'It kept getting more insidious': Here are 7 key revelations from the newly released impeachment testimony
Republicans have been calling for weeks for the Democrats leading the impeachment inquiry to release the transcripts of the witnesses' depositions, and this week, it's finally happening.
But it's not going the way the GOP hoped. The new evidence is only building on the damning story of President Donald Trump's plot to pressure Ukraine into opening investigations of his political enemies and contradicting many of the GOP talking points used to defend the White House.
On Tuesday, the full transcripts of testimony from Ambassador Gordon Sondland and former U.S. envoy Kurt Volker — who played central roles in the plot — were released, along with additional records of their text communications.
Here are seven revelations you should know about this new evidence:
1. Ambassador Bill Taylor first brought up Rudy Giuliani's efforts to push an investigation into former Vice President Joe Biden in May.
Some of those involved in the Ukraine scheme, including Volker and Sondland, have tried to play down the plot's political significance, or their culpability in the corruption, by suggesting they were unaware of the connections between Burisma — a Ukrainian oil company — and former Vice President Joe Biden. So when they were asking Ukraine to investigate Burisma, they say, they weren't necessarily asking for a politically charged probe.
This defense doesn't help Trump, because in the memo of a July 25 phone call with Ukraine, he clearly asked for an investigation of the Bidens. Rudy Giuliani had also been publicly pushing for Ukraine to investigate the Bidens. But new texts released on Tuesday also indicate that those working behind the scenes had a clear understanding of what was going on the whole time. Taylor — the person who seems to have objected most strongly to the scheme behind the scenes — texted Volker in late May: "Can anyone hope to succeed with the Giuliani-Biden issue swirling for the next 18 months?"
Volker responded: "I don't know if there's much to do about the Giuliani thing..."
2. "It kept getting more insidious as timeline went on."
Sondland, too, denied knowing about the Biden connection until much later in the process (a claim that is contradicted by separate testimony from Lt. Colonel Alexander Vindman.) But even when he was trying to limit his own culpability in the scheme to lawmakers, he acknowledged how nefarious the whole affair was.
"[It] kept getting more insidious as timeline went on," he said.
3. Sondland said he thought the scheme was "illegal."
[Rep. Raja Krishnamoorthi (D-IL)]: When you said in your statement, on page 8 of your statement, you di d not understand unti1 much later that Mr. Giuliani 's agenda might have also included an effort to prompt the Ukrainians to investigate Vice President Biden or his son or to involve Ukrainians directly or indirectly in the President's 2020 reelection campaign, why did you why do you think that either of those activities are problematic?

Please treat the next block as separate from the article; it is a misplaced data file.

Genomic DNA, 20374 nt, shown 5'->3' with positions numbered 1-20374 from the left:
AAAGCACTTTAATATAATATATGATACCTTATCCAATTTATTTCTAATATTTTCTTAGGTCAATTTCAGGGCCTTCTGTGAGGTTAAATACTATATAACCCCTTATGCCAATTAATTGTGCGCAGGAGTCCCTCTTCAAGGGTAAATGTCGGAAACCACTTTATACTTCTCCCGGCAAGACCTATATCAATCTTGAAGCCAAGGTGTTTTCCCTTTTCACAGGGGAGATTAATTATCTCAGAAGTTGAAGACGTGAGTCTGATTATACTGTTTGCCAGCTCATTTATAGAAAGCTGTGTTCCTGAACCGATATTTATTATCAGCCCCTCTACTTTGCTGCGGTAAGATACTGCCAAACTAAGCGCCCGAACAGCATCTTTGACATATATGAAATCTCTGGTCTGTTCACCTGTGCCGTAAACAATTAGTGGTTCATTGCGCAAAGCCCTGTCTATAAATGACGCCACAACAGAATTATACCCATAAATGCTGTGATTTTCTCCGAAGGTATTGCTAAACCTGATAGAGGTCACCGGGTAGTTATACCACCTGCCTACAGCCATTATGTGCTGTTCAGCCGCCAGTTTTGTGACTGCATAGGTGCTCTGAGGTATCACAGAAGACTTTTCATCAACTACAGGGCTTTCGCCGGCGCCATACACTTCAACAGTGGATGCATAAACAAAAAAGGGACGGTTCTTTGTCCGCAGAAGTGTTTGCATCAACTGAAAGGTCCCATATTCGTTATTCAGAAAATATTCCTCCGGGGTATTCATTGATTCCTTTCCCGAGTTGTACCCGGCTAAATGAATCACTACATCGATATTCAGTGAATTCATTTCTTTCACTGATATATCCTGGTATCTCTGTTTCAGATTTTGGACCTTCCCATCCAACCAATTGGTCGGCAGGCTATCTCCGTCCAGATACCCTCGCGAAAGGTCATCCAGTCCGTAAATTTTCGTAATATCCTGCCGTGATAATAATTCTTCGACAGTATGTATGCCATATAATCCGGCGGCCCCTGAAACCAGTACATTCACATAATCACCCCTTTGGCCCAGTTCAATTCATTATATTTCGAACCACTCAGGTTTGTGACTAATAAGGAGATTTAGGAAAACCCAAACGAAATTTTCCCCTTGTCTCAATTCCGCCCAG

AMBASSAD0R SONDLAND: Because I believe I testified that it would be improper to do that.
MR. KRISHNAMOORTHI: And illegal, right?
AMBASSAD0R SONDLAND: I'm not a lawyer, but I assume so.
4. The White House reportedly wanted the Ukrainian president to make an announcement on Fox News.
At one point, Sondland said, they floated the idea of Ukrainian President Volodymyr Zelensky doing a televised interview to announced the investigations. At first, Sondland played coy about the idea, but then revealed the details:
Q: And do you know where that interview would have occurred?
Sondland: I don't.
Q: Or on what network?
Sondland: I don't know, but something President Trump would obviously see.
Sondland: Fox. On Tucker.
5. Democrats are zeroing in on potential coordination of testimony.
In one exchange, highlighted by Politico reporter Kyle Cheney, Sondland was grilled about the people he communicated with about his testimony. He said Trump only told him to tell the truth, and that he didn't speak to White House Chief of Staff Mick Mulvaney about his deposition. But he did say he spoke with White House counsel to "go over my recollections and testimony."
This could be extremely significant if, as mounting evidence suggests, Sondland misled or lied to Congress. Anyone who helped or encouraged him to lie, if indeed he did, could be culpable in a federal crime.
6. Trump said the Ukrainians are "all terrible people," Volker said.
Q: In fact, in your conversation with the President in May, the stated reasons why he had a deeply rooted distrust or dislike of the Ukrainians was because of what he perceived to be their role in the 2015 election and/or the Paul Manaforte [sic] case. Is that right?
Volker]: That was mentioned, but it was a long longer statement that "they are all corrupt, they are all terrible people, and," you know, "I don't want to spend any time with that." That was it was a broader statement. And he also said, "and they tried to take me down."
7. Sondland admitted to the full quid pro quo.
As I documented in another post, Sondland submitted an amended version of his testimony after reviewing other witnesses' statements. He completely changed his story, which seemed to cast doubt on the existence of an aid-for-investigations quid pro quo. Now, Sondland admits that he perceived that Trump was stalling military aid to Ukraine to induce them to announced the investigations he wanted, and the ambassador passed that message along.